Efficiency boost for wireless charging of moving vehicles

May 08, 2020 //By Nick Flaherty
A wireless charging system for moving vehicles developed at Stanford University has a transfer efficiency of 92 percent
A wireless charging system for moving vehicles developed at Stanford University has a transfer efficiency of 92 percent

Engineers at Stanford University in california have taken a wireless charging system for moving electric vehicles out of the lab and adapted it for real world use.   

Three years ago, Stanford electrical engineer Shanhui Fan and Sid Assawaworrarit, a graduate student in his lab, built the first system that could wirelessly recharge objects in motion regardless of the distance using a technique from quantum machanics. However, this only had a 10 per cent power transfer rate.

Now the two researchers have developed a switched mode amplifier and feedback circuit that can deliver 92 per cent transfer efficiency.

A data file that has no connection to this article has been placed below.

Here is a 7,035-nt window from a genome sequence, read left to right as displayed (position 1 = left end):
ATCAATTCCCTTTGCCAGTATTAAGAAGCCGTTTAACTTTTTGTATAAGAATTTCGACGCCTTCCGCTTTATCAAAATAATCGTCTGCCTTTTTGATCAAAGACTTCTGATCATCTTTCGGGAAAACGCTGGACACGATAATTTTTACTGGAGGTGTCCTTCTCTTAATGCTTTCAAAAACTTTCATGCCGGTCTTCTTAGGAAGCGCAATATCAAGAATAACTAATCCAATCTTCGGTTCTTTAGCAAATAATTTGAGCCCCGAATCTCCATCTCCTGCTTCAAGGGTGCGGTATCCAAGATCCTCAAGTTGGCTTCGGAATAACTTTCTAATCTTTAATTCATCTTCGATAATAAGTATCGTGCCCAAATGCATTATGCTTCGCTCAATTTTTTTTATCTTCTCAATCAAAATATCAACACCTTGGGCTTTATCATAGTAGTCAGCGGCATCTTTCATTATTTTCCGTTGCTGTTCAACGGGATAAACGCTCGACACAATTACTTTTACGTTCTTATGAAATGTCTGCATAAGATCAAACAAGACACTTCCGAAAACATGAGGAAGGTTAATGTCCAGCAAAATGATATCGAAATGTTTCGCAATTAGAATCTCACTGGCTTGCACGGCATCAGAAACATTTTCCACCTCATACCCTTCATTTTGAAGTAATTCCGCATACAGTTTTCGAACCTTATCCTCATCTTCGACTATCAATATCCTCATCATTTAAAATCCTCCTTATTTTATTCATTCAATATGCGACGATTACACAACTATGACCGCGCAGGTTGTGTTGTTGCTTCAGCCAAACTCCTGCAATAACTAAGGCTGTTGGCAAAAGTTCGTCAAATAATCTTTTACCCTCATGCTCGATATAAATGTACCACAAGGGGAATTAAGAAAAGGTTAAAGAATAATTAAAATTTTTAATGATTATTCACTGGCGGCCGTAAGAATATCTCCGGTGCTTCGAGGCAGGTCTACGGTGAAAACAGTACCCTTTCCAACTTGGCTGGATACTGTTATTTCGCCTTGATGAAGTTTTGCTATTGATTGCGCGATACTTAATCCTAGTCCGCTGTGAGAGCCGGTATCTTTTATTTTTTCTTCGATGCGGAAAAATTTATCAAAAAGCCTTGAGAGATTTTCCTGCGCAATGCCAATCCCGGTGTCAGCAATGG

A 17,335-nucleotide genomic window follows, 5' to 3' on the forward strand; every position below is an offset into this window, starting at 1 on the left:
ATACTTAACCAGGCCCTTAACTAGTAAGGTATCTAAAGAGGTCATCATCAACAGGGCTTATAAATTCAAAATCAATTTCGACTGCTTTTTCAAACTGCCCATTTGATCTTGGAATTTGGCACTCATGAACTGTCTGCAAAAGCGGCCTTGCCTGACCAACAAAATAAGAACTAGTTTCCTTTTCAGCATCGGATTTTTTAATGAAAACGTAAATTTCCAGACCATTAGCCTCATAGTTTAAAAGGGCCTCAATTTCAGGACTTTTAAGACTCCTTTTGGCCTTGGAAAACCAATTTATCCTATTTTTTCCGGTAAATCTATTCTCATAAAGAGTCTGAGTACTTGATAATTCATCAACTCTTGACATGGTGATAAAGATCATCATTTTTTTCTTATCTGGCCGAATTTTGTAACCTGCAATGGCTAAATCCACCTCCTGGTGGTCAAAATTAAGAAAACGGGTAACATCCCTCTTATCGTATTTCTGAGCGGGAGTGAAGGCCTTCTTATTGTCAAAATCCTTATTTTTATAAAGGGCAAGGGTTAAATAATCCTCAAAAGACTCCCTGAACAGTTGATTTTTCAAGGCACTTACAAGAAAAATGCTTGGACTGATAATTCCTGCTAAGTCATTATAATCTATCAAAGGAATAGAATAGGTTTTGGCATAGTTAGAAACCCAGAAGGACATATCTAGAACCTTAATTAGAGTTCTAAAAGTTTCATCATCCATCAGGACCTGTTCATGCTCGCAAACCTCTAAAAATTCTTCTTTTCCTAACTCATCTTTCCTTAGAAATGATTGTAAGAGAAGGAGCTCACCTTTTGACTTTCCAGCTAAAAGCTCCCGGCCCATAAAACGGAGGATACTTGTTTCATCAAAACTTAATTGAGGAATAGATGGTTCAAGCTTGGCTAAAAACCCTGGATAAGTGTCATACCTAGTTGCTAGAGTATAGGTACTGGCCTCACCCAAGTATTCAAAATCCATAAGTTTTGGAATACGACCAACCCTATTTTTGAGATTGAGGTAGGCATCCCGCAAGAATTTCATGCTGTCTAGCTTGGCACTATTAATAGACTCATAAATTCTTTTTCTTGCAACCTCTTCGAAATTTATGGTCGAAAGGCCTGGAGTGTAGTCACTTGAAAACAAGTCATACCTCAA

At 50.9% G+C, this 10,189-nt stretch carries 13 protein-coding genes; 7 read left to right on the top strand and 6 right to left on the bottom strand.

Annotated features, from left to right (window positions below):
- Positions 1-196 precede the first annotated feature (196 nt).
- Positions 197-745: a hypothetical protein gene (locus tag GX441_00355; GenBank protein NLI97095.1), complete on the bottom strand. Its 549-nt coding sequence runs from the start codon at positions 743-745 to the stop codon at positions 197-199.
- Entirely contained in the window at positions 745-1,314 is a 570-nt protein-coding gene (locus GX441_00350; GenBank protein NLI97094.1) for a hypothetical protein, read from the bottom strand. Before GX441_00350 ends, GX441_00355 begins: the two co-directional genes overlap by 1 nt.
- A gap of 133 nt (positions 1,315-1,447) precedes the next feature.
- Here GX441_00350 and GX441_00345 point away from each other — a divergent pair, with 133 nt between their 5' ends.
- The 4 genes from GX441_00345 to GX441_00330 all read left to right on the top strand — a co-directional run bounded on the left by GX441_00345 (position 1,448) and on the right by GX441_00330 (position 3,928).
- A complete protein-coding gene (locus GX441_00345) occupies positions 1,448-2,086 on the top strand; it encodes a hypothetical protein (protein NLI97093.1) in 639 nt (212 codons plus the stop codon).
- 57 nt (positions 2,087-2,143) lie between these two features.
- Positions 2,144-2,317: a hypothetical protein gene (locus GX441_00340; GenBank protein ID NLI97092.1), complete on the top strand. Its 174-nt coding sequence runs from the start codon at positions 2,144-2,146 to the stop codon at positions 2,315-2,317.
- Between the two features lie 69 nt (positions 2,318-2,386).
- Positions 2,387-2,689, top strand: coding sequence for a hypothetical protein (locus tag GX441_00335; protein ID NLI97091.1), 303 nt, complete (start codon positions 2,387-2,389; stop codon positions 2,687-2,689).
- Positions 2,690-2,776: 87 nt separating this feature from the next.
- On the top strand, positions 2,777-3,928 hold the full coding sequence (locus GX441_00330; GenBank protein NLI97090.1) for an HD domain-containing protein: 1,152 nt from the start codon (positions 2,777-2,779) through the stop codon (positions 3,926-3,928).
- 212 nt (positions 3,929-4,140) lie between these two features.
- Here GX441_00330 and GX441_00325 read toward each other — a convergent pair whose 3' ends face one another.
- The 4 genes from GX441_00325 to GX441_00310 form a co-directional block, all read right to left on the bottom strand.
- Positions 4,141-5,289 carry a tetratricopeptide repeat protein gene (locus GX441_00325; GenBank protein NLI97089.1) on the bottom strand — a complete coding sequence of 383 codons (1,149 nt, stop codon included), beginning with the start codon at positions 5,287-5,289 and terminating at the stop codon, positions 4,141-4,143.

“This is a significant step toward a practical and efficient system for wirelessly re-charging automobiles and robots, even when they are moving high speeds,” said Fan. “We would have to scale up the power to recharge a moving car, but I don’t think that’s a serious roadblock. For re-charging robots, we’re already within the range of practical usefulness.”

The prototype can wirelessly transmit 10W of electricity to a moving receiver over a distance of up to 62cm, but there aren’t any fundamental obstacles to scaling up a system to transmit the tens or hundreds of kilowatts that a car would need, says Fan, and the transmission takes only a few milliseconds. The only limiting factor will be how fast the car’s batteries, or a supercapacitor, can absorb the power.

The design uses a switch-mode amplifier with current-sensing feedback in a parity–time symmetric circuit. The parity–time symmetry guarantees that the effective load impedance on the switch-mode amplifier remains constant, which allows the amplifier maintains high efficiency despite variation of the transfer distance.

The first opportunity is for industrial robots and even aerial drones, say the researchers, as it’s more cost effective to embed chargers in factory floors or on rooftops than on long stretches of highway. This would allow a drone to hover over a


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